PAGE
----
Fresh off posting strong growth in the company’s fourth quarter, Google faced a slew of questions stemming from questions about the future of its business in China, and rumors about the future of its role on the iPhone.
Specifically, reports have claimed that the company may be at risk of being dropped as Apple’s default provider of search on the iPhone, owing to the two companies’ increasing competition in the mobile sector, courtesy of Android. Then there’s China: Google has said that it’s willing to walk away from the world’s largest Internet market due to questions on cybersecurity and censorship. Datamation takes a look at Google executives’ responses to both.
When Google executives gathered to discuss fourth quarter 2009 earnings on Thursday, talk turned to Apple and the iPhone. CEO Eric Schmidt said Google (NASDAQ: GOOG) and Apple have “a stable relationship,” and that the search giant “was not going to speculate on rumors.”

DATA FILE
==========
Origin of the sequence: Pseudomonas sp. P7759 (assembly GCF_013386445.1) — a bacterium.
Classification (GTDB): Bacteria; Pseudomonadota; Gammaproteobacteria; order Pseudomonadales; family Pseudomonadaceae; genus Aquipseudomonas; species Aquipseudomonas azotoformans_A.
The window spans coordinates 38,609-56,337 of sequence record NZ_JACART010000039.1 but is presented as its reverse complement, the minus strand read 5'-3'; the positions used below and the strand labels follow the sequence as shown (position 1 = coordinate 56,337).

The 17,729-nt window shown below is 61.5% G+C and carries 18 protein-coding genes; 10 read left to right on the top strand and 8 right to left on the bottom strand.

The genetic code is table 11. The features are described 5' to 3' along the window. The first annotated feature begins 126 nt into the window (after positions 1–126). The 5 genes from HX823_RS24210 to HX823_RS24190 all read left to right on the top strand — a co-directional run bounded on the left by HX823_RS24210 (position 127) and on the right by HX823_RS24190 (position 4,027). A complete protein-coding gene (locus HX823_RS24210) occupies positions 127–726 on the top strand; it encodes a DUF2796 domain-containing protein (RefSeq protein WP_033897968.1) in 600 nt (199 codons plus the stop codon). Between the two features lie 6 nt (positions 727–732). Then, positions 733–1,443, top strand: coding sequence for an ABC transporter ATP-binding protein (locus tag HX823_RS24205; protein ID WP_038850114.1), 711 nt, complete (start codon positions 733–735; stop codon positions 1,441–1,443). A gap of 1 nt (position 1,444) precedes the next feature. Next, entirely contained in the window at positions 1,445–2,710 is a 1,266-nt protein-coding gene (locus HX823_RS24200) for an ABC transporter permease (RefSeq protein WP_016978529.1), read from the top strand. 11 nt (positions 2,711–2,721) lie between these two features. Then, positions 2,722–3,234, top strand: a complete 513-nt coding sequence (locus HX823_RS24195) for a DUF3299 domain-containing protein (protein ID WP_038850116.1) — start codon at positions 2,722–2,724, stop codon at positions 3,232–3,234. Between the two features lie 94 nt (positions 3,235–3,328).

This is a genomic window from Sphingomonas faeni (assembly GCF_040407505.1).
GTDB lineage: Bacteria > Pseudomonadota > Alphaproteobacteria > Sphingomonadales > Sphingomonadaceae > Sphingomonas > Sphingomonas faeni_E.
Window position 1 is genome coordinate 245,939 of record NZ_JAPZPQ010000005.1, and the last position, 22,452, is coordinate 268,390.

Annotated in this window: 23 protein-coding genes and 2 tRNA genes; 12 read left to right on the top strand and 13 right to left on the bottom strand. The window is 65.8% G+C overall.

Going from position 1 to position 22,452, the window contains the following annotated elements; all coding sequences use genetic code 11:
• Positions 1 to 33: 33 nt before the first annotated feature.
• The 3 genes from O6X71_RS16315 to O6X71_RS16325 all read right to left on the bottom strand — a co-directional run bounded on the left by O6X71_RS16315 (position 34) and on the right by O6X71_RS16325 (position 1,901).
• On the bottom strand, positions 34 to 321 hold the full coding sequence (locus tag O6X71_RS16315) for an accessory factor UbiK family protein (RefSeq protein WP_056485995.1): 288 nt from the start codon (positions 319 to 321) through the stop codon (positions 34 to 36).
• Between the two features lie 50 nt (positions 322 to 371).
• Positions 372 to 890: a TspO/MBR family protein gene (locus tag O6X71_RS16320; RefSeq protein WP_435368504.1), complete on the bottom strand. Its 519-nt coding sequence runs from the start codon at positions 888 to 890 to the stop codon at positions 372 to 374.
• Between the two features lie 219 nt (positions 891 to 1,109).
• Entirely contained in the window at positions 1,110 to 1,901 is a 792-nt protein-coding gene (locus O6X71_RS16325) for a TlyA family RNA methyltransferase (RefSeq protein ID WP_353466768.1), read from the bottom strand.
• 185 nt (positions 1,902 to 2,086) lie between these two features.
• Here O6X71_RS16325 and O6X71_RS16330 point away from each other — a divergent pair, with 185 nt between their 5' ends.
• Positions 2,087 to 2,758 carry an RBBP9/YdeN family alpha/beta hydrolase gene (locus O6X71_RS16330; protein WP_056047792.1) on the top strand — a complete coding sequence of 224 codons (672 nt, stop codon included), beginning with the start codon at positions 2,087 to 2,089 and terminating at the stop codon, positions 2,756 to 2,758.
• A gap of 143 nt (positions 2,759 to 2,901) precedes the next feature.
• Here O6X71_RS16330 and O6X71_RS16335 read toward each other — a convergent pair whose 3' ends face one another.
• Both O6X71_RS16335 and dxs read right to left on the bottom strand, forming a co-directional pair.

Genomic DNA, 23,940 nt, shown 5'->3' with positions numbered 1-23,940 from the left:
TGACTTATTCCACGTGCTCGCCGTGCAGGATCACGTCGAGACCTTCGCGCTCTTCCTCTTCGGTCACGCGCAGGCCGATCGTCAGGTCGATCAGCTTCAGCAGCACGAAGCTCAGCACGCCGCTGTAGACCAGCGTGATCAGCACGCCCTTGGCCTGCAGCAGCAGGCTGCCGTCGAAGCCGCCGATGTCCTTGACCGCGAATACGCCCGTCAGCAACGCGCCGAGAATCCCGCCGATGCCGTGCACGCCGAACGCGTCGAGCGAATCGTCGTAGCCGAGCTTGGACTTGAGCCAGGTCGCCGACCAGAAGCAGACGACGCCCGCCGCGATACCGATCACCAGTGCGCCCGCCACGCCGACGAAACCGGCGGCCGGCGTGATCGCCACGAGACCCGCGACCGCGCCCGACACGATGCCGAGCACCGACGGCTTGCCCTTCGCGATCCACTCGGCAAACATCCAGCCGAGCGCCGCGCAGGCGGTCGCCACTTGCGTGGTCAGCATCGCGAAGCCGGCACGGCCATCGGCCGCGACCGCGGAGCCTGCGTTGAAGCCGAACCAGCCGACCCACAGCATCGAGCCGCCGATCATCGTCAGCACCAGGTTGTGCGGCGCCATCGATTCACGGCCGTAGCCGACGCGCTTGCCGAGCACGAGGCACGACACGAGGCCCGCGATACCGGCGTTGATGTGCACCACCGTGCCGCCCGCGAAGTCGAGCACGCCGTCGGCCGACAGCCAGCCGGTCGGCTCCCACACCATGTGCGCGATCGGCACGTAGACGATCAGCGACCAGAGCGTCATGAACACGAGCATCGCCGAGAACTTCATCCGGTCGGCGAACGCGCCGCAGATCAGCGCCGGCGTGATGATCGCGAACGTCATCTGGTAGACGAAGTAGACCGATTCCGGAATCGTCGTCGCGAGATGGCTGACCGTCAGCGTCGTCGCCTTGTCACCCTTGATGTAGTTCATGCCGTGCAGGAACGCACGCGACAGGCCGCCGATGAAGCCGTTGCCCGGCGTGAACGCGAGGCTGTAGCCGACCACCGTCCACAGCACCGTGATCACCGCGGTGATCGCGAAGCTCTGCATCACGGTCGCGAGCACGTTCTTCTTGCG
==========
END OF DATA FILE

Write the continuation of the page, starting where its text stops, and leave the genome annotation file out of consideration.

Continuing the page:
Schmidt’s comments came in response to questions about rumors that Apple (NASDAQ: AAPL) might be ready to drop Google as the default search engine on the iPhone in favor of Microsoft’s Bing.
Smartphones based on Google’s Android operating system are seen as a fast-growing competitor to the iPhone and recent speculation is that Apple doesn’t want to support a competitor that represents a significant threat to its mobile ambitions.
Last year Schmidt was forced to resign from Apple’s board of directors as the conflict of interest over being privy to a mobile competitor’s plans became more apparent. “I have a special spot in my heart for Apple,” said Schmidt. “It’s a very well run company that we also compete with and have special partnerships with.”